2. Recommendation 3: Retain and enhance the TGFEP to work in concert with legislation. The TGFEP will continue to uphold overarching principles of fair and merit-based employment and provide protection against all forms of workplace discrimination.
Currently, the existing levers for errant employers who breach the TGFEP include a suspension of work pass privilege (i.e., curtailment of an employer’s right to apply for new work passes or renew existing work passes for 12-24 months) and public naming of employers in egregious cases. In response to feedback that these levers may not be a sufficient deterrent to errant employers, the Committee indicated that most employers that TAFEP engages are generally cooperative, and it will find new ways to take stronger enforcement action against the small minority of non-cooperative employers.
3. Recommendation 4: Cover all stages of employment, i.e., the pre-employment (recruitment); in-employment (e.g., promotion, performance appraisal, training selection); and end-employment (e.g., dismissal) stages (“employment decisions”).
The Committee clarified that the employment decisions relating to: (i) provision of employee benefits (e.g., providing additional leave and healthcare benefits); and (ii) flexible work arrangements will not be covered under the legislation. This clarification is important as it provides employers with the flexibility to design competitive and fair benefits packages that take into account the needs of the business and of employees.
While there were suggestions for WFL to prohibit harassment and impose duties on employers to avoid workplace harassment, the Committee is of the view that legal protections against harassment are already addressed in various legislation and legal guidance, including the Protection from Harassment Act 2014, the Penal Code 1871 and the Tripartite Advisory on Managing Workplace Harassment, and should properly be addressed there.
4. Recommendation 10: Exempt small firms (<25 employees) from the legislation for a start; to be reviewed in five years.
While stakeholders have raised concerns about the exemption leading to small firms failing to improve their HR practices and eliminate discriminatory practices, the Committee had chosen to retain the recommendation with a view to reviewing the exemption in five years. The Committee clarified that TAFEP and its partners support small firms to increase their capabilities such that they are in a position to implement the legislated requirements in the future. These measures include:
a) Providing employers with actionable insights, relevant resources, training and assistance to help them check if their employment practices are in line with the TGFEP and the upcoming WFL
b) Providing a one-stop resource page on TAFEP’s website containing all legislation-related resources
c) Conducting briefings, clinics and webinars catering to small and medium enterprises to educate them on the TGFEP d) and upcoming WFL, and share best practices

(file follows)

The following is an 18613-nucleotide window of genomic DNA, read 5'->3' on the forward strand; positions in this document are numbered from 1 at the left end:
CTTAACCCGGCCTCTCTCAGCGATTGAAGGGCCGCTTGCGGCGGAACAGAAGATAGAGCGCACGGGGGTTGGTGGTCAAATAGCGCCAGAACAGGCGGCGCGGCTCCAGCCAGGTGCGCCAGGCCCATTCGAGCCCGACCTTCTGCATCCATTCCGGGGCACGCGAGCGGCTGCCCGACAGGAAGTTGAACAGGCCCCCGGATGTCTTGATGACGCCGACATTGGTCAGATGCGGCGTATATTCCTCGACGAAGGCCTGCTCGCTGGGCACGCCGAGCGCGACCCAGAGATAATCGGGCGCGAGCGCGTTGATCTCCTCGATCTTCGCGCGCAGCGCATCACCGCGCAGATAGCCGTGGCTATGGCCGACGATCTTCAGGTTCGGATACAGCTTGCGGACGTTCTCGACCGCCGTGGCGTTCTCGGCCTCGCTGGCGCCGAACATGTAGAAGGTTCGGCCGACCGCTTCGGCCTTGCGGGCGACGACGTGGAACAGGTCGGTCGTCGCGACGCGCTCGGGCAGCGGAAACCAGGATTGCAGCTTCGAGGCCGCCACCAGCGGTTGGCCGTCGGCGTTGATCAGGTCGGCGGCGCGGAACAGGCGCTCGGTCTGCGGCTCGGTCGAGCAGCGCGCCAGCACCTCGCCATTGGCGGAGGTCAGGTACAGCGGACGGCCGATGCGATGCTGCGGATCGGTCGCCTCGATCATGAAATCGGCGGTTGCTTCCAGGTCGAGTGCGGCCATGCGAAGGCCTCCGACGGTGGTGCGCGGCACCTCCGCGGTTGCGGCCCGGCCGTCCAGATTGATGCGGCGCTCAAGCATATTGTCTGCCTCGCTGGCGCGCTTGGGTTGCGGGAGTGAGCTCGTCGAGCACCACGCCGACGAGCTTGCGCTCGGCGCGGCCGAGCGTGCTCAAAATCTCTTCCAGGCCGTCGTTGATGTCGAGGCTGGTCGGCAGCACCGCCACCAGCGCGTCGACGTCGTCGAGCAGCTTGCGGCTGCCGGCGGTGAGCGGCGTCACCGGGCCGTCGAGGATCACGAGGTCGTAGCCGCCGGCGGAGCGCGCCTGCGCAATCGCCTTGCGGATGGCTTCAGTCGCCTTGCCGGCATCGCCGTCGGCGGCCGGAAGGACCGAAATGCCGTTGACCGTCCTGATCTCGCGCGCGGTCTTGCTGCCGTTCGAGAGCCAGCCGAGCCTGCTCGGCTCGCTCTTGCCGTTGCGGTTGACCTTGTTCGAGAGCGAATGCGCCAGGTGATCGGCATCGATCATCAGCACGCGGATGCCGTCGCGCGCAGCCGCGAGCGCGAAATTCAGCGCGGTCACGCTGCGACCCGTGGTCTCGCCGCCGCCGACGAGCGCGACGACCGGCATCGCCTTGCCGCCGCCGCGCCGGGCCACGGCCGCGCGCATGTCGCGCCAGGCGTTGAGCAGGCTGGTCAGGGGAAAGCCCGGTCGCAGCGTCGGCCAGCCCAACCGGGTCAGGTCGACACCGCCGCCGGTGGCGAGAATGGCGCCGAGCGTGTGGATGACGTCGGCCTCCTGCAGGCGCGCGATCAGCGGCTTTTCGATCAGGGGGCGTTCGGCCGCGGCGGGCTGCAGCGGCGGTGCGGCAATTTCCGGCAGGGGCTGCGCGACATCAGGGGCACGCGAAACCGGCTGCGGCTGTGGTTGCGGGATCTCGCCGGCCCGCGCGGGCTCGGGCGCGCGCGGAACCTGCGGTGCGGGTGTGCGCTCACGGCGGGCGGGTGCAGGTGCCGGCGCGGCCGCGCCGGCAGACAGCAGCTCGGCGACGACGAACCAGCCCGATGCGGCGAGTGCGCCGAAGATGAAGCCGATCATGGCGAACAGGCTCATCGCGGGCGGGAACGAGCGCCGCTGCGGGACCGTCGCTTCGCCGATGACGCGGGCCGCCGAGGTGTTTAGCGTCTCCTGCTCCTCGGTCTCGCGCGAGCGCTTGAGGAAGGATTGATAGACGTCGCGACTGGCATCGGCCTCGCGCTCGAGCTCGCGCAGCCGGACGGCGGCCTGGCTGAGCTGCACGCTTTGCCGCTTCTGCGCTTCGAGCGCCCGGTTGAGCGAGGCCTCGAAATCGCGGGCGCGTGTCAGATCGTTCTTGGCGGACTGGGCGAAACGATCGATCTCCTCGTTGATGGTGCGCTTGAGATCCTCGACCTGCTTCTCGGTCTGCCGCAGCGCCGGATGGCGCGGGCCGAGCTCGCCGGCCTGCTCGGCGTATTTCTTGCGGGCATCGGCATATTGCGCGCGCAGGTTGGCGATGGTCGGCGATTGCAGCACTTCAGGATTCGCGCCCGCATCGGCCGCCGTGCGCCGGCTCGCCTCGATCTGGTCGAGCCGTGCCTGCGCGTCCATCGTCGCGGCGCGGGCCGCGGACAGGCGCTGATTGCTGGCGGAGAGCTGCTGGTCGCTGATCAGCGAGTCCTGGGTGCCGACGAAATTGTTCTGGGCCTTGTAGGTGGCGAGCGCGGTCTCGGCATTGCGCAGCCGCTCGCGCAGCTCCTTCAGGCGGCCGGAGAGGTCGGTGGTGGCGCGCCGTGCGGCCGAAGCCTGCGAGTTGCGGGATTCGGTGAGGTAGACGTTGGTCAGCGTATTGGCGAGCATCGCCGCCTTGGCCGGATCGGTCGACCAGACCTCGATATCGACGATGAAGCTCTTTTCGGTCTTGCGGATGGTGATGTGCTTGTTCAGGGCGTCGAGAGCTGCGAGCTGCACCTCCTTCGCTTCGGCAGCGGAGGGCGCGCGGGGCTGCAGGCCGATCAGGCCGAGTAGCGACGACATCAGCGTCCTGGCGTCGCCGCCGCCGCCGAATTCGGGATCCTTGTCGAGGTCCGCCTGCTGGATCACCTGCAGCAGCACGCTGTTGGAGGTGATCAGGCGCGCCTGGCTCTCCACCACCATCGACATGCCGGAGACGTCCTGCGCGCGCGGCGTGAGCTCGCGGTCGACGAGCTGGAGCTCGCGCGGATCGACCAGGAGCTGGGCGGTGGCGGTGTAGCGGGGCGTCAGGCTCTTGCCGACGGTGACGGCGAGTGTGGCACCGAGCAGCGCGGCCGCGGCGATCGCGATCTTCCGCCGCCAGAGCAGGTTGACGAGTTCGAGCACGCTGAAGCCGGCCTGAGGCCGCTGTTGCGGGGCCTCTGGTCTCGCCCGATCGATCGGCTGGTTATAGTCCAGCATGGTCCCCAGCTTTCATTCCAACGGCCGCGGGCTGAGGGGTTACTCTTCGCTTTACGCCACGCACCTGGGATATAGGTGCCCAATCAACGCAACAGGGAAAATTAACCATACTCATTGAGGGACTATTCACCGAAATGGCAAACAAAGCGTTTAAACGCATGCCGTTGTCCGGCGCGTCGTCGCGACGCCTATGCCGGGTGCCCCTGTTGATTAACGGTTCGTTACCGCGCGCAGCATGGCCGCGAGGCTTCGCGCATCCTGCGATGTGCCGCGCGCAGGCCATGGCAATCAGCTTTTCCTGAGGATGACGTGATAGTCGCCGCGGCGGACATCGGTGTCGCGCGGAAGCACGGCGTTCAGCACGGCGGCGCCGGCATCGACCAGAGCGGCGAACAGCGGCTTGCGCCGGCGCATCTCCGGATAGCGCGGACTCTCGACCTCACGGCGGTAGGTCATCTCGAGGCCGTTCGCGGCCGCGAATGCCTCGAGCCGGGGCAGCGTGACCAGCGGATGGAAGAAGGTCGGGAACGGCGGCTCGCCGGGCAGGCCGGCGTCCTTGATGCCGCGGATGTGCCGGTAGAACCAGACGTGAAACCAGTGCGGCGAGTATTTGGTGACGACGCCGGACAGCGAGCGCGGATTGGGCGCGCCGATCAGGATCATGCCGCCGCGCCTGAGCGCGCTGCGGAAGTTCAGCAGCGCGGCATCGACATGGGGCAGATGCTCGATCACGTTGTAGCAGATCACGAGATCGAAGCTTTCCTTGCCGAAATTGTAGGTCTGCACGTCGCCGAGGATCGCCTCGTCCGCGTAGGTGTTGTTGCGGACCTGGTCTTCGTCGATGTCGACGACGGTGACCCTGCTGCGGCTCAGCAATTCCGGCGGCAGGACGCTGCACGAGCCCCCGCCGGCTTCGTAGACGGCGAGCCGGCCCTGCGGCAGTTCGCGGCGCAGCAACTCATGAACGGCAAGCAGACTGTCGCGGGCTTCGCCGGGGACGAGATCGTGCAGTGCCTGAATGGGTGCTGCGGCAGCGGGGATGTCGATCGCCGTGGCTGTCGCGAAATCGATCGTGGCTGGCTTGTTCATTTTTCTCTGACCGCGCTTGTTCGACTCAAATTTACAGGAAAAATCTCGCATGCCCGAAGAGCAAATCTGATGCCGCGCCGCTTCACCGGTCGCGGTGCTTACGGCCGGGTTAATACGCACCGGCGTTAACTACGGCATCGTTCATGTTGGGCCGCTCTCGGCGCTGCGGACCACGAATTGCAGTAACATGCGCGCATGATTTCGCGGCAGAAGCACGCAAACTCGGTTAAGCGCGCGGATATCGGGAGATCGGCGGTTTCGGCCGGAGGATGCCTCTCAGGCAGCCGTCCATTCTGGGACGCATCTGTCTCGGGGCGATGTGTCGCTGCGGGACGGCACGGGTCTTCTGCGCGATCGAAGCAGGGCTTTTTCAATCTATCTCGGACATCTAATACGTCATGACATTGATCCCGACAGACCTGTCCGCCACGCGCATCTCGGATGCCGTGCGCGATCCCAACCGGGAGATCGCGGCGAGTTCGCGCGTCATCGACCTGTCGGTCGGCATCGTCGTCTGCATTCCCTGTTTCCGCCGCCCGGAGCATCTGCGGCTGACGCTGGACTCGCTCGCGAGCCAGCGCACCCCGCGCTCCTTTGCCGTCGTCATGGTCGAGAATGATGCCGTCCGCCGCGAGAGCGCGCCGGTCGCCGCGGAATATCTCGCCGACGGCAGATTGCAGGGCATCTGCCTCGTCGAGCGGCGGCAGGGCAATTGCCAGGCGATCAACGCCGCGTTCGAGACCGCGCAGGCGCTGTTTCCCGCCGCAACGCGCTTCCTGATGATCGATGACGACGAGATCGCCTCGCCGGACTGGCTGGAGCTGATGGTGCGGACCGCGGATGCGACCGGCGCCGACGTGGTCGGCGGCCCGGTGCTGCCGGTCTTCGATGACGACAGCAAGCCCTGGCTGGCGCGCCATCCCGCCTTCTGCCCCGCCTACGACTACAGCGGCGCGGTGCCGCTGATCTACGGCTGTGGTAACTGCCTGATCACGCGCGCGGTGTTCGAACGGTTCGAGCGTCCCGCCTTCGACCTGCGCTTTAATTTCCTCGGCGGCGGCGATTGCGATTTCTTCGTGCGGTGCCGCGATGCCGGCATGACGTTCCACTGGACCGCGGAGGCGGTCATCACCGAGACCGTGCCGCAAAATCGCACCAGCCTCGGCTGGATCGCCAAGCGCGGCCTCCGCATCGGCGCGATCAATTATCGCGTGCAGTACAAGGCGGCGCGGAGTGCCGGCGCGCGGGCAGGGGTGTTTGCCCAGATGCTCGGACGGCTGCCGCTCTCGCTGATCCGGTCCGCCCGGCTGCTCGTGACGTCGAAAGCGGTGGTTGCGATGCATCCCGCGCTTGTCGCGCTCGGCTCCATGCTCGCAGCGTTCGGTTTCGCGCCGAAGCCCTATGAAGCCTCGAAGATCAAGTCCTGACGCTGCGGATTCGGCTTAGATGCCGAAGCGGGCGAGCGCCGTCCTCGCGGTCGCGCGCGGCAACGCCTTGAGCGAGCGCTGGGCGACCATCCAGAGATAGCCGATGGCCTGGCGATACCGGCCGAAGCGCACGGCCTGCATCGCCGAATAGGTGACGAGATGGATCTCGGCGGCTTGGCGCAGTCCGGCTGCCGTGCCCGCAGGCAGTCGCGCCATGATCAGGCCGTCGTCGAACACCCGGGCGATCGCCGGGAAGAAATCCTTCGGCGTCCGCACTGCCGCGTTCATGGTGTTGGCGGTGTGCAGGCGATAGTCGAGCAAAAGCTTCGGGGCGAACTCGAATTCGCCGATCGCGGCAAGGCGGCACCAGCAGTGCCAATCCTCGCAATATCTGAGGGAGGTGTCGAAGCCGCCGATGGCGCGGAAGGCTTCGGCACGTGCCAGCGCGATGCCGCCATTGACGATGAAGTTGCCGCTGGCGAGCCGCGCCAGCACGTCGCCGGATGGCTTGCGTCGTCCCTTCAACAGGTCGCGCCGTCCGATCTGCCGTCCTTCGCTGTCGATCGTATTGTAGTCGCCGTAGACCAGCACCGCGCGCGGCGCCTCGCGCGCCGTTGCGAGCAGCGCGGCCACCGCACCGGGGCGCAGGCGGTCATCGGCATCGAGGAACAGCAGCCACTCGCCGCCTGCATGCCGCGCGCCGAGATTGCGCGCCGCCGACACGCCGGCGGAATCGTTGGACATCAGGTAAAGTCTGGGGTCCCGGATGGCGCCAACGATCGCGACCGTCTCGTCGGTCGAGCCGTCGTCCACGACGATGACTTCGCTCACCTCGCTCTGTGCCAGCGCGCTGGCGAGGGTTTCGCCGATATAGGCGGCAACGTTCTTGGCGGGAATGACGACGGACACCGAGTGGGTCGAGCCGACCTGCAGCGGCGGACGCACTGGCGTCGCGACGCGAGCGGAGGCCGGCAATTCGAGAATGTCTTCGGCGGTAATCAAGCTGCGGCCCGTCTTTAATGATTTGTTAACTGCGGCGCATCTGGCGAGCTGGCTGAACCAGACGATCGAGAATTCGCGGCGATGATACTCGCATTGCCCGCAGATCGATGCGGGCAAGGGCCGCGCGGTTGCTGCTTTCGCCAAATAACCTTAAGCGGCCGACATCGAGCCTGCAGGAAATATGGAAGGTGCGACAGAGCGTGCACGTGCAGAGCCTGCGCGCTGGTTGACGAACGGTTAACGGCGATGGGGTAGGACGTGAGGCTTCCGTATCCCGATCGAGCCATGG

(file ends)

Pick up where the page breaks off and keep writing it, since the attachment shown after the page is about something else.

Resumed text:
d) Providing new training resources for companies and HR to incorporate into their in-house corporate training for business leaders and line managers
e) Setting up a new community of practice led by IHRP-certified HR professionals to provide advisory support and share best practice for small and medium employers on fair employment issues
5. Recommendation 15: TAFEP continues to serve as the first port of call outside the firm for workers who experience discrimination; Recommendation 20: Empower the ECT to strike out frivolous or vexatious claims, and/or award costs against such claimants.
During the consultations, there were concerns from employers that the upcoming WFL will result in more employees filing frivolous claims and cause additional administrative burden on employers. In this regard, the Committee argued that there is a need to strike a balance between facilitating employees’ access to redress and preventing frivolous claims. Accordingly, an employee who wishes to lodge a workplace fairness claim will have to provide prima facie evidence to support their claim. This requires the employee to cite incidents that led them to believe that they had suffered an adverse employment outcome because of a protected characteristic, and the incidents should show how the consideration of the protected characteristic led to the adverse employment outcome. Employees may provide documentary evidence and oral testimonies to strengthen the claim. On the other hand, employers may also take appropriate disciplinary action against claimant employees where the ECT has struck out the claim or awarded costs to the employer on the basis of a frivolous or vexatious claim.
Overall, the Committee’s Final Report does not appear to differ much from its interim report as the recommendations remain broadly similar. While certain questions and issues remain unaddressed (e.g., there being no discrimination protection for LGBTQ+ individuals, whether the upcoming WFL may invite an influx of frivolous claims from employees and whether the existing recommendations are sufficient to manage such issues, and how the upcoming WFL will work in tandem with the TAFEP), it appears that the intention for now is to take a careful and measured approach. It would be interesting to see how these recommendations are drafted in legislation and implemented in practice, and we expect to see the legislation develop as societal mindsets and needs continue to evolve over time.